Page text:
In general, languages usually use accusative case for direct object after transitive verb. You won't mistake too much if you use accusative in Ukrainian either:
Сестра написала мені цей лист.
Still, Ukrainian often also allows something like genitive case to be used for direct object after transitive verb:
Сестра написала мені цього листа.
Here both variants are correct (though they may have some tricky differences in connotation).
But not under all circumstances you can replace accusative case with genitive case for direct object after transitive verb.
In fact, in most cases when you can, it is:
- either some rudiments of the partitive case, e.g. «випити води», «наїстися хліба»;
- or some almost-stable expressions.
Probably it is not even a real genitive case; it sometimes uses a form that is untypical for genitive case; for example if we consider the noun “приз” (“prize”) — typical genitive case for it is “при́зу” (e.g. “нема призу”), but under these special circumstances “приза” is used:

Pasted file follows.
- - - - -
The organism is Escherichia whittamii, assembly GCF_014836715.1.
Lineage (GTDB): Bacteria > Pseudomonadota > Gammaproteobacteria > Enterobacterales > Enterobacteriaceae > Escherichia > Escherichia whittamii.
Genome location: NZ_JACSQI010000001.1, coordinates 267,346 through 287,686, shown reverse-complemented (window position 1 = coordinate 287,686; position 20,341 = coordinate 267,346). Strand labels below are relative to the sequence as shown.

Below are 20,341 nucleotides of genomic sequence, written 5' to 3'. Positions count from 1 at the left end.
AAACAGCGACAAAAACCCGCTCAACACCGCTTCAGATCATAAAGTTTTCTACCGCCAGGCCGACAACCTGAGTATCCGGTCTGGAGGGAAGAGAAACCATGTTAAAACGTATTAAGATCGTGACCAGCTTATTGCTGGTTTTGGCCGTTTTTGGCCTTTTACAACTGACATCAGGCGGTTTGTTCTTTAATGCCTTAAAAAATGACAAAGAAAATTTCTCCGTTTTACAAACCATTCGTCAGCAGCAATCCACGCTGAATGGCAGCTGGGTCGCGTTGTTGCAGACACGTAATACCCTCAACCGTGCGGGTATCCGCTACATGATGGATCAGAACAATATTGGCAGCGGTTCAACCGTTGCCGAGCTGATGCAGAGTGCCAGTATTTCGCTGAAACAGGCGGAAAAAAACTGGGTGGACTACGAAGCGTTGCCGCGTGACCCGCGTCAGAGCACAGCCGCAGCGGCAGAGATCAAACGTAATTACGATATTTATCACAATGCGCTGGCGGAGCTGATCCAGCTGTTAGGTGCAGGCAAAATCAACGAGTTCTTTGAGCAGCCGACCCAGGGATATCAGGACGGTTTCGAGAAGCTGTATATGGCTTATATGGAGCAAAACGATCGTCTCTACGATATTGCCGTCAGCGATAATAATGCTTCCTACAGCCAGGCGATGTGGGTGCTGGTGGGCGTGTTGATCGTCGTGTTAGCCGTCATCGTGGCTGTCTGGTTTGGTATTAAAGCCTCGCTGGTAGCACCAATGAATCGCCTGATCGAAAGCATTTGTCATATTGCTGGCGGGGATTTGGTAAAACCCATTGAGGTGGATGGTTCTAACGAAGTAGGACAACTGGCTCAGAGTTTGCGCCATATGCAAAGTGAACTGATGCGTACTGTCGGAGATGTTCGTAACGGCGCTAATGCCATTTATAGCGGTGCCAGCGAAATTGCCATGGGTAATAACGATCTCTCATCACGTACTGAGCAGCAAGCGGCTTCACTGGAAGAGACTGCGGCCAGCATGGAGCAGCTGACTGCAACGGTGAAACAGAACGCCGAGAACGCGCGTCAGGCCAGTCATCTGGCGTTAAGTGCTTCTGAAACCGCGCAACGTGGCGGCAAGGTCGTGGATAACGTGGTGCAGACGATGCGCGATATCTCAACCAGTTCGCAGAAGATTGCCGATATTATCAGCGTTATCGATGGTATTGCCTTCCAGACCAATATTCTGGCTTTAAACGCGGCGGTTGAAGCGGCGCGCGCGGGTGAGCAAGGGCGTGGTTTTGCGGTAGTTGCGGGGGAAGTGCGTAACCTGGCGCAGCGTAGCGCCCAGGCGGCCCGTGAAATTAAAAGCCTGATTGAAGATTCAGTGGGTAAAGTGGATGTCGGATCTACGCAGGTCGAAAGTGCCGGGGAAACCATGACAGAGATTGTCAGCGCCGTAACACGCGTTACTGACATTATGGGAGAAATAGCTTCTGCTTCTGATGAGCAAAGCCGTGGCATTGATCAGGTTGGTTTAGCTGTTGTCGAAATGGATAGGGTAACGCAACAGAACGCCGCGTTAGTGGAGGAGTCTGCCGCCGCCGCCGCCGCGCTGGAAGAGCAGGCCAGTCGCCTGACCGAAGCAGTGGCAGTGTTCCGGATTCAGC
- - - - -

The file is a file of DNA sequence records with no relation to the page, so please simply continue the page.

З-під самого носа у чоловіка приза витаскав, а ще й каже, що не винний.
Там вона взяла участь у позаконкурсній програмі, отримала приза глядацьких симпатій…
I don't think that it is related to the verb reflexiveness (i.e. “-ся” ending) — see the example with the word “наїстися” above. I think it more depends on the object rather than on the verb — and also on how well the phrase in general fits into some patterns where historically the partitive case was used (or maybe where some other extinct cases were used). Sadly I can't postulate the concrete criteria (I recommend you to use accusative when you are unsure; with optional usage of (pseudo?-)genitive (partitive?) in the phrases that you regularly hear said in that style from others).